The Rolling Stones at London's Marquee Club in London, 1971. From left: Mick Jagger, Mick Taylor, Keith Richards and Charlie Watts. (J. Maum / Associated Press)
By John Corrigan
May 14, 2013, 5:00 a.m.
If you liked the way the Rolling Stones sounded with Mick Taylor back in the late 1960s and early '70s -- darker and bluesier than more recent conjurings -- you have a chance to hear that signature growl once again.
The Stones' 50 & Counting tour, which returns to Southern California for three shows starting Wednesday at the Honda Center in Anaheim, pays tribute to those years with no-nonsense renditions of songs such as “Midnight Rambler,” “Sympathy for the Devil” and “Gimme Shelter.”
It starts with the gear. Guitarist Ron Wood is usually seen with a Fender Stratocaster, but for the concert at the MGM Grand Arena in Las Vegas on Saturday night, he frequently turned to a Gibson Les Paul, with its heavier rock rumble.
Keith Richards still favors his Telecasters, but for key moments -- including his shrieking leads on “Sympathy” -- he switched to a battered Les Paul Jr.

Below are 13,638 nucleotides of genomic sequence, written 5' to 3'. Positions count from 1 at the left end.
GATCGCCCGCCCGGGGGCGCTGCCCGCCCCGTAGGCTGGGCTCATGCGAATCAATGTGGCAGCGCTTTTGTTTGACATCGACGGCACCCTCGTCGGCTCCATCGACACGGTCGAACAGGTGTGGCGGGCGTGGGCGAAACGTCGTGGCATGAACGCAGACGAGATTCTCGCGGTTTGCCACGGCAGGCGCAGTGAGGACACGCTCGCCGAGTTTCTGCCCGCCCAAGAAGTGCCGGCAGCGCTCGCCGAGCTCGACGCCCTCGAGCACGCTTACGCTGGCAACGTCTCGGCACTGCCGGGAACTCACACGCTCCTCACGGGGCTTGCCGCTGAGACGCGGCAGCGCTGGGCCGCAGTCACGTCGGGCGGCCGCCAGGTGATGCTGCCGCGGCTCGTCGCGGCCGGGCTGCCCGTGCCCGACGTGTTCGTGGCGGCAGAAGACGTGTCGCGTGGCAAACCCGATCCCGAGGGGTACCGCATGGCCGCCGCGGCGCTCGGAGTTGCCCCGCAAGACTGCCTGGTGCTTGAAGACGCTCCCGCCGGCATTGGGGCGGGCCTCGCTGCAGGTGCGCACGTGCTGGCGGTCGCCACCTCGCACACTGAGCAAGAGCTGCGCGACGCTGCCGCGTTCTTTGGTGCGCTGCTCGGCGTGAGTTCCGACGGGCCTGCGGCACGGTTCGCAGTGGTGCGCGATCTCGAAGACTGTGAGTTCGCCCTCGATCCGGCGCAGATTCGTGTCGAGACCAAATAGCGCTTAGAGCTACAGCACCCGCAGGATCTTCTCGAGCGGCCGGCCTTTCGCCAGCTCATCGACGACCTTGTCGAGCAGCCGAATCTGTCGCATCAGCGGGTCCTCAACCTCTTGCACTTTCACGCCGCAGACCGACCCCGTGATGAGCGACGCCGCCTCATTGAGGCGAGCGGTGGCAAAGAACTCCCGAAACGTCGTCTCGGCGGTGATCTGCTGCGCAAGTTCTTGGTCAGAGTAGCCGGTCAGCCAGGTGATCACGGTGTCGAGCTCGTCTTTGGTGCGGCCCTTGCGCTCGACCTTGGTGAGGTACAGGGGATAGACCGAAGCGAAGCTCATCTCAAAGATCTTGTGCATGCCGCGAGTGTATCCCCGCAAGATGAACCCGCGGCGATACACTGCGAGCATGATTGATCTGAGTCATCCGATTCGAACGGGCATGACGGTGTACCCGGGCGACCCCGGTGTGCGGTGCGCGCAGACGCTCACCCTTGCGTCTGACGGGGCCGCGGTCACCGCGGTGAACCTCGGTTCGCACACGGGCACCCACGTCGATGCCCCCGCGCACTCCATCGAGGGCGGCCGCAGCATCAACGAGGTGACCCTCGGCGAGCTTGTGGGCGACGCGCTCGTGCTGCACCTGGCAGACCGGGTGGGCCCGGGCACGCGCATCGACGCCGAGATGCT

But nothing brings back that classic hard-rock Stones sound like the man who sits in with the band for a song or two: Mick Taylor.
Taylor played lead guitar on what many consider the Stones’ three greatest albums -- “Let it Bleed,” “Exile on Main St.” and “Sticky Fingers” -- before quitting over his perceived lack of songwriting credit.
Give credit to Richards, Mick Jagger, Charlie Watts and Wood for bringing Taylor back for this tour. The Stones don’t really need him; they’re a monster touring act that can sell out arenas on their own.
But this particular rock corporation started off as a humble blues band. When Taylor takes the stage, however briefly, we can truly see back 50 years to the band’s roots.